I’ve always thought it interesting, and you can sometimes tell something about the character of the place. Here are some of my observations regarding shul names. I should note that I don’t know a darn thing about the naming of R or C synagogues:
- Any shul which bears the word ‘ahavah’ or ‘shalom’ in it’s title is a breakaway.
- Any shul which has a ‘siege-mentality’ name, such as Shearith Israel, Machzikei Torah, Shomrei Emunah, etc. was started by a group of people who refused to go along with the movement of an Orthodox synagogue away from Orthodoxy (either by the membership or in practice). Alternatively, it was established by a group of Holocaust refugees.
- Chassidic shuls will often couch the identity of the Chassidus they follow in the title of the shul - Tzemach Tzedek, Aish Kodesh, Arugas HaBosem, etc.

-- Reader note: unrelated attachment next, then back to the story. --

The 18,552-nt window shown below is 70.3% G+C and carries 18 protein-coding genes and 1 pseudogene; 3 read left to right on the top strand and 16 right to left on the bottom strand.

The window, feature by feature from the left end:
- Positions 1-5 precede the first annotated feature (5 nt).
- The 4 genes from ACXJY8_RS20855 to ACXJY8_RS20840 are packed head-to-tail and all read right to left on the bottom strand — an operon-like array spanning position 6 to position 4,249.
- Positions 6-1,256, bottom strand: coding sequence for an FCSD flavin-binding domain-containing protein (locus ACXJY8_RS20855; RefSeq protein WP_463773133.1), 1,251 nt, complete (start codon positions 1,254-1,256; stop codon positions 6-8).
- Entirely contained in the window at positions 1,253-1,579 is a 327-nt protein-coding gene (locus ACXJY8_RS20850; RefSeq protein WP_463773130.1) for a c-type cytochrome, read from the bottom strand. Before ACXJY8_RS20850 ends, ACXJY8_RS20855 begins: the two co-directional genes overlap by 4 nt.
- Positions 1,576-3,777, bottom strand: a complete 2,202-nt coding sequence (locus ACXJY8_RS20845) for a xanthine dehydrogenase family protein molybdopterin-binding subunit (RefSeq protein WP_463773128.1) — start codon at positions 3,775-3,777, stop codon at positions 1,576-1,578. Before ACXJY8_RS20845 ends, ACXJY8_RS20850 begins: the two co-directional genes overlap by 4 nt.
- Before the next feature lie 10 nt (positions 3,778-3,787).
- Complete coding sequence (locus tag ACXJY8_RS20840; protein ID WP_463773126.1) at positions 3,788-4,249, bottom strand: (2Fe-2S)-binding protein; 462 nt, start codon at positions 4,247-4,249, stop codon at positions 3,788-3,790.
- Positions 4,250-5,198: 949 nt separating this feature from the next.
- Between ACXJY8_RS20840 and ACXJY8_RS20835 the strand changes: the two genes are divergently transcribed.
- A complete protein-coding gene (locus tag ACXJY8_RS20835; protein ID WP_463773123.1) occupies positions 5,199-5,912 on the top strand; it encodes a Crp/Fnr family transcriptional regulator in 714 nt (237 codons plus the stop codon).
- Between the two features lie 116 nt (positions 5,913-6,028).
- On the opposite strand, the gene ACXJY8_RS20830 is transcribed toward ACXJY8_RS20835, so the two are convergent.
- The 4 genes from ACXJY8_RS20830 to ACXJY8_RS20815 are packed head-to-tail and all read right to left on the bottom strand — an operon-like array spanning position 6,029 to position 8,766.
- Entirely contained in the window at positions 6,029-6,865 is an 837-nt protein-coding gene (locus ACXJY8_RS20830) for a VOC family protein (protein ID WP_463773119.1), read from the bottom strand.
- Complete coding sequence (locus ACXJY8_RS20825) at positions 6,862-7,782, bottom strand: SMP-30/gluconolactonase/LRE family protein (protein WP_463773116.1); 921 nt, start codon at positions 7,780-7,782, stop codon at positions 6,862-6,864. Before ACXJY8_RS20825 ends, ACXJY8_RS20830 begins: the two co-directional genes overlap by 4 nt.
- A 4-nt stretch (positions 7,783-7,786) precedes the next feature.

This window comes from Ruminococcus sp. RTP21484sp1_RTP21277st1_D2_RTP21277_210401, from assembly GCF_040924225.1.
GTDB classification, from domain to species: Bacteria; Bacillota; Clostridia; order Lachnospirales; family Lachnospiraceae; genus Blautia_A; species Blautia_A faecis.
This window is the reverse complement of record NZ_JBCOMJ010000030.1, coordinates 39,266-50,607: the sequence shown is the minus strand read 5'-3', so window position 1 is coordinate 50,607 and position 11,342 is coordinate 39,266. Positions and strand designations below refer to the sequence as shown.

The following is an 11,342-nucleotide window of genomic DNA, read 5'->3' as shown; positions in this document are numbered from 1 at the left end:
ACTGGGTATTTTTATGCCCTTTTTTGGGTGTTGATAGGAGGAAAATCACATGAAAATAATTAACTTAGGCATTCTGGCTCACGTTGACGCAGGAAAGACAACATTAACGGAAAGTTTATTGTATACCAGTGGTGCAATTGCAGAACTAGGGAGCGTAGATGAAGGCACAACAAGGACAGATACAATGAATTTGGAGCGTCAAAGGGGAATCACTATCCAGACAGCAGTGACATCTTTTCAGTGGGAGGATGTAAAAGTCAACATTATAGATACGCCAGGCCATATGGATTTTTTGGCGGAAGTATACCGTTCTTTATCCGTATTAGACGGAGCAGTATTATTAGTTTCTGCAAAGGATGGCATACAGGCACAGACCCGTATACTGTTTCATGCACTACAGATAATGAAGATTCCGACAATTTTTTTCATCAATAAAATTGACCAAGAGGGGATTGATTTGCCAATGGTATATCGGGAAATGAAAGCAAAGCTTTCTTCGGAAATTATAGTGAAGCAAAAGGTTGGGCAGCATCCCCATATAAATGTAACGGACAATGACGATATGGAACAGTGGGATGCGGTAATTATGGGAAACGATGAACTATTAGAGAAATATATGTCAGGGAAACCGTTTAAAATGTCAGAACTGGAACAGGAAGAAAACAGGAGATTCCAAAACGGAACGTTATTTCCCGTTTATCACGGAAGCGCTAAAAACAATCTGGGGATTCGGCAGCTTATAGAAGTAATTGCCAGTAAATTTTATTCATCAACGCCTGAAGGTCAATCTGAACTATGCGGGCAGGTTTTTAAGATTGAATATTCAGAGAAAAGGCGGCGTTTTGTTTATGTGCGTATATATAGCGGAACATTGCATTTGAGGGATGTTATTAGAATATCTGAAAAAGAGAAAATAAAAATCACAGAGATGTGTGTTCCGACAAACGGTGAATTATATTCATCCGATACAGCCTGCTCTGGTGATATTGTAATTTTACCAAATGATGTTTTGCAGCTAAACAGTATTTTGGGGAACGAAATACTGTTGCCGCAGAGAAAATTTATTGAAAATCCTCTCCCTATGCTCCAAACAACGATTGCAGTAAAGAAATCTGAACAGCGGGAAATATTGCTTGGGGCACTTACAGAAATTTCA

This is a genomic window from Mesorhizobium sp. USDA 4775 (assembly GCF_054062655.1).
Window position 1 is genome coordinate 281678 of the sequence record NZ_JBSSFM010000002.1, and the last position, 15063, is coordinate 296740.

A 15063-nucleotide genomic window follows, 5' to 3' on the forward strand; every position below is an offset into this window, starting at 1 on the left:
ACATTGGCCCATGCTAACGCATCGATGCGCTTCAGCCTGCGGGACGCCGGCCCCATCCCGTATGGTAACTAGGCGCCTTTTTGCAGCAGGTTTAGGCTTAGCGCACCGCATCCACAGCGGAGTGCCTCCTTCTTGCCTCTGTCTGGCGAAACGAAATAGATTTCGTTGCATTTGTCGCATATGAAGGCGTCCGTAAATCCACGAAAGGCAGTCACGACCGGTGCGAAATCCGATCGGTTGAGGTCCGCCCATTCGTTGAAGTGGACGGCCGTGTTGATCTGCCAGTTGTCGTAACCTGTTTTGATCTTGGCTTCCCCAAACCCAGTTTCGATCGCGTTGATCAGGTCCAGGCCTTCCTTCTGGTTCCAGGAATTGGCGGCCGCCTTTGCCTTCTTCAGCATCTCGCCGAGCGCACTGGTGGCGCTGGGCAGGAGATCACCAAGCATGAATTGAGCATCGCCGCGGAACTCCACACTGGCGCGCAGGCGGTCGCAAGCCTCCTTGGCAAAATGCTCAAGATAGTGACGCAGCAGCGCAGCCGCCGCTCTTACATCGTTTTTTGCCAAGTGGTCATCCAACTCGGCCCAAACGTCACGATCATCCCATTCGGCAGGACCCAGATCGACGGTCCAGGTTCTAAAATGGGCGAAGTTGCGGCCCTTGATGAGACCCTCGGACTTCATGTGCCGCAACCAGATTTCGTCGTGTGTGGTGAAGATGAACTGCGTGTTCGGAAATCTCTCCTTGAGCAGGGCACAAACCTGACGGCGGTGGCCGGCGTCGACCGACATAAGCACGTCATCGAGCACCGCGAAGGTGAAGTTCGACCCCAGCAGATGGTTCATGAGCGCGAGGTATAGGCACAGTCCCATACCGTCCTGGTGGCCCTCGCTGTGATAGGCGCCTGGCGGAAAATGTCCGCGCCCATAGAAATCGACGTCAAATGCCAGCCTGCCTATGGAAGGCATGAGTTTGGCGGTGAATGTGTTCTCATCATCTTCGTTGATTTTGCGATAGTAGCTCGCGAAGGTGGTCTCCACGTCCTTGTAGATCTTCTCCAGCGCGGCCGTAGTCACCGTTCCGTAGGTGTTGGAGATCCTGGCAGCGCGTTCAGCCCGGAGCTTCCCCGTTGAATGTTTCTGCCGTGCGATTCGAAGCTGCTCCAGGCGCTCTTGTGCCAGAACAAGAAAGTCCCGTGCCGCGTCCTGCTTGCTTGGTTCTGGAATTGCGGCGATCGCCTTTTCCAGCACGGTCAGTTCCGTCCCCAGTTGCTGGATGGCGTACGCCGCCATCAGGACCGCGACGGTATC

- The word ‘Tefilah’ is more likely to be in the name of an MO shul. The word ‘Torah’ more likely to be a more yeshivishe or chareidi shul.
- A shul won’t be known by the last name of the Rabbi unless the Rabbi is actually the founder of the shul. No shul that progresses from a minyan of balabatim to an actual kehilla with a Rabbi will be known by the name of the Rabbi.
And some funny shul names:
- I was once in a shul known as ‘Kesser Israel’. On one plaque, I saw it spelled as ‘Kesher Israel’ in Hebrew (i.e., quf-shin, not kof-sof). I suspected that the shul was founded by Jews of Lithuanian descent (who were notorious for not distinguishin between the ‘s’ and ‘sh’ sounds), and it turned out to be correct.
- 15 years ago, when the Kosher hot dog stand opened at Camden Yards in Baltimore, they instituted a minyan there (Mincha at day games, ma’ariv at night games). Many wanted to call it ‘Congregation Bais Ball’. I thought that was thoroughly uncreative, and so suggested ‘Khal Ripken’.